Purchase this article with an account.
Patrick Chan, Rishi Singh, Suzanne Charvat; Physician and patient perceptions of electronic health record (EHR) use in a tertiary care ophthalmologic clinic. Invest. Ophthalmol. Vis. Sci. 2013;54(15):4427.
Download citation file:
© ARVO (1962-2015); The Authors (2016-present)
To evaluate physician and patient perception of electronic health record use in a tertiary care ophthalmology clinic.
A custom development of a commercial EHR was implemented at a tertiary care ophthalmology clinic. All physicians included in this study had trained originally using paper documentation. Both physicians and patients were exposed to this system for at least 6 months. Surveys relating to clinic efficiency and patient satisfaction were distributed to physicians and patients. Survey items were scored using a 5-point Likert scale (1=strongly disagree, 3=neutral, 5=strongly agree).
A total of 25 physician surveys were completed. All physicians reported that they used computers outside of the workplace, and the majority felt that the EHR improved their ability to document and review exam findings and order ancillary tests. They did not feel strongly whether their ability to communicate with patients was affected by the EHR (Score=3). Physicians overall felt that they spent less time talking to patients with EHR use and would rather use paper charting. Eleven physicians (44%) reported being able to complete charts consistently by the end of clinic. Six physicians (24%) reported spending less than 1 hour, while 8 (32%) reported spending more than 1 hour after clinic completing charts. Of the 49 patient surveys obtained, 38 (78%) strongly felt that they were still able to communicate well with their physicians after EHR implementation, and 46 (94%) were comfortable (Score >=4) with having their records stored electronically. The majority of patients reported that they their physicians were able to maintain eye contact while using the EHR, also overall preferred EHR use over paper charting.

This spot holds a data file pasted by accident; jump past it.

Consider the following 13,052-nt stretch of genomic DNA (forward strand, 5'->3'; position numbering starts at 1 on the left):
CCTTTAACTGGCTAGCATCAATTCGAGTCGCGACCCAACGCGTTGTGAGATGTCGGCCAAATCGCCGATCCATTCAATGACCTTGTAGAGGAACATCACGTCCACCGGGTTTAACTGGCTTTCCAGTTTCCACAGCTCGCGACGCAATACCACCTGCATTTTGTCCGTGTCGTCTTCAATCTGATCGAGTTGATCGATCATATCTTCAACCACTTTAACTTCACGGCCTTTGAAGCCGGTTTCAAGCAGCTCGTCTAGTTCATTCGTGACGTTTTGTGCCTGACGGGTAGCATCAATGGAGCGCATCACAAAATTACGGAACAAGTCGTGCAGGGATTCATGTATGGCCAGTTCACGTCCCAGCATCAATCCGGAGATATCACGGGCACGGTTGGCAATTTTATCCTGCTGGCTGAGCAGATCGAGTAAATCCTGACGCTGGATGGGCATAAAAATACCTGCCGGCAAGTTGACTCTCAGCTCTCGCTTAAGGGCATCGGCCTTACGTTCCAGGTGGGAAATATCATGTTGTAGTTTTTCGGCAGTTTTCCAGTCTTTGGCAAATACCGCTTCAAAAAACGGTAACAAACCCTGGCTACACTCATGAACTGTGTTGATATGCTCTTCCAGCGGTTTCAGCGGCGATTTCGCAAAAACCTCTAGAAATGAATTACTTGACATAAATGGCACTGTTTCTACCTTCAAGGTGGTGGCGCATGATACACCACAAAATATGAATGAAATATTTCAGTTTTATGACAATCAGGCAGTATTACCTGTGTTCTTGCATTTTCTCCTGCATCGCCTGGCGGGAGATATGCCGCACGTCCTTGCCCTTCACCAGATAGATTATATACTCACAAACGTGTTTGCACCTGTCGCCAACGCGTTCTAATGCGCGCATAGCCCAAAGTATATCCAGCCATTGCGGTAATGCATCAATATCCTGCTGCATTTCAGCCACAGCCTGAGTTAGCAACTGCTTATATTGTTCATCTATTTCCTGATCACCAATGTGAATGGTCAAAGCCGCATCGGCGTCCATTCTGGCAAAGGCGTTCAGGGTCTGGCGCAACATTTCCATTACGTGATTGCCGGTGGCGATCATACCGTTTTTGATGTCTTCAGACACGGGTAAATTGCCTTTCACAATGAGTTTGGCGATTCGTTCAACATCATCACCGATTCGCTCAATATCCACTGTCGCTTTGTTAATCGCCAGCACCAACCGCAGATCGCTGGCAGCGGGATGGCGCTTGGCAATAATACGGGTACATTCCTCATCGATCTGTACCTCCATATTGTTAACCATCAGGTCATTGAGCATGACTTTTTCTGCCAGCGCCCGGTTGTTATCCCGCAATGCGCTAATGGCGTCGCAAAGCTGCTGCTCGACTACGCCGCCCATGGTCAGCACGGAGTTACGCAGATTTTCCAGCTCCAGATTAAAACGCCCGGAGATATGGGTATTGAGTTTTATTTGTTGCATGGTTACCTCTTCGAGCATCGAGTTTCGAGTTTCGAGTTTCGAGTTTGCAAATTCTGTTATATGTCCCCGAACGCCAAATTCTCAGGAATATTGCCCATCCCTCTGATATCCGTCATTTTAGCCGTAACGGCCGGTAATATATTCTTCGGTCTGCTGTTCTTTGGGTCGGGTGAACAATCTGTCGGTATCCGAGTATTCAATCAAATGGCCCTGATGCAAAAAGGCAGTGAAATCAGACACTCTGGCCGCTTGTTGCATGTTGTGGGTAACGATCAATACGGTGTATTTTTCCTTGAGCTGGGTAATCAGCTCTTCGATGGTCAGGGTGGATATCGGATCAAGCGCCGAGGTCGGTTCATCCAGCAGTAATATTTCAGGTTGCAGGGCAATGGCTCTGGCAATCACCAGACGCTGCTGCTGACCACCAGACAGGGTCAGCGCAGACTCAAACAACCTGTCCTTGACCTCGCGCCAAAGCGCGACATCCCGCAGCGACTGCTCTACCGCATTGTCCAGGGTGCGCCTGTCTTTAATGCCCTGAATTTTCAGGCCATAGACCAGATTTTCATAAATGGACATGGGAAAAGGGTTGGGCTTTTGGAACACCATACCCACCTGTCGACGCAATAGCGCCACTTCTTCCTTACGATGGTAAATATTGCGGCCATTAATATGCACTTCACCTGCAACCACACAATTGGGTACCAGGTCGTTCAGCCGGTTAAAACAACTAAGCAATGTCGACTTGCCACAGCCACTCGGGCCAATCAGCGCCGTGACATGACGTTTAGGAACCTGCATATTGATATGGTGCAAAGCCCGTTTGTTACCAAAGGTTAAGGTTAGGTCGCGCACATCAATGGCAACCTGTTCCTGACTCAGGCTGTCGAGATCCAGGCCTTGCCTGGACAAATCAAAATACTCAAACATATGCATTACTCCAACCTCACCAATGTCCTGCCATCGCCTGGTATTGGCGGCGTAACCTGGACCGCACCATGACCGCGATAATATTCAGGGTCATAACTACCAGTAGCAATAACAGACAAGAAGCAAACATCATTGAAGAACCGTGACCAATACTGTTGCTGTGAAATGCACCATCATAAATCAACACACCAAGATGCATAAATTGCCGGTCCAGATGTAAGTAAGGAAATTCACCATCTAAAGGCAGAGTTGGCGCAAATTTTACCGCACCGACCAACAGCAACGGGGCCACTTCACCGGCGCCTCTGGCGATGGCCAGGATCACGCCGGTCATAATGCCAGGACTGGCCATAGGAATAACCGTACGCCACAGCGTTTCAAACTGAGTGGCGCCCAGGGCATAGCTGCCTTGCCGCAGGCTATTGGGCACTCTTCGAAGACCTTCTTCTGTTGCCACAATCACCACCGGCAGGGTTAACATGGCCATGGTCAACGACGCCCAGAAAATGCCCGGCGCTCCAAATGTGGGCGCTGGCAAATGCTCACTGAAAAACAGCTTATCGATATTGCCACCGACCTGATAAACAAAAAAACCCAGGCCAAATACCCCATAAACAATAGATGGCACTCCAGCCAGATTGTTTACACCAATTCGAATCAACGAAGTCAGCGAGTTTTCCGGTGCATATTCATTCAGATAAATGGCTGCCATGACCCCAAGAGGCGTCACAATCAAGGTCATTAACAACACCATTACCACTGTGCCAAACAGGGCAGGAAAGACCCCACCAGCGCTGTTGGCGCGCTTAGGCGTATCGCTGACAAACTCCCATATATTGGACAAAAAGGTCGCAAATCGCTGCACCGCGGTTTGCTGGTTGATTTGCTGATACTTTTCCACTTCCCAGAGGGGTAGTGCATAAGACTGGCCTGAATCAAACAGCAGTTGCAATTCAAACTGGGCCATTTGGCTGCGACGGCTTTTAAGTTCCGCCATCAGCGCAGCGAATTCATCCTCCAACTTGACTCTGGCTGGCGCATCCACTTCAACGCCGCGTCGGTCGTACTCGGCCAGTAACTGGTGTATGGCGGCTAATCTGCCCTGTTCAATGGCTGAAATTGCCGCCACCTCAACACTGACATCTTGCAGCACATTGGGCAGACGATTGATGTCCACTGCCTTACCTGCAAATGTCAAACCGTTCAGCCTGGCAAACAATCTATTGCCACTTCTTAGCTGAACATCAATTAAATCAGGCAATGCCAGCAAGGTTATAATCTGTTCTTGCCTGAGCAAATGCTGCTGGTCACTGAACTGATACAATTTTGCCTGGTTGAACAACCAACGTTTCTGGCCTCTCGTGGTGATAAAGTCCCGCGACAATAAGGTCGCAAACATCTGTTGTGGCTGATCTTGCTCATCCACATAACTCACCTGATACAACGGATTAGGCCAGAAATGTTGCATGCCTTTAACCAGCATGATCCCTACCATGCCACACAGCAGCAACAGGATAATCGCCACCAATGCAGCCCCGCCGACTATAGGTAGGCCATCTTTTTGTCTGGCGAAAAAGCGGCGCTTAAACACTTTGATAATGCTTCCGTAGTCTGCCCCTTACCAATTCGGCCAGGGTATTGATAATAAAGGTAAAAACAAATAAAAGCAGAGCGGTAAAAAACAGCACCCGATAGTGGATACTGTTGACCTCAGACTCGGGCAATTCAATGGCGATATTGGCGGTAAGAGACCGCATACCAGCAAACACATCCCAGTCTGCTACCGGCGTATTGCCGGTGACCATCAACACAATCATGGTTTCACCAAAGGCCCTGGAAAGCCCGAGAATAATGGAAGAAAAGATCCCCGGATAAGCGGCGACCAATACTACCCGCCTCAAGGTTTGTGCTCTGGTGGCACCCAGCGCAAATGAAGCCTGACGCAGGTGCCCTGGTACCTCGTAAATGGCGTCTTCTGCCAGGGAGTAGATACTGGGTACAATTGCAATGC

Physician satisfaction with EHR use is mixed, although patient perception of EHR use has been mostly positive.
This PDF is available to Subscribers Only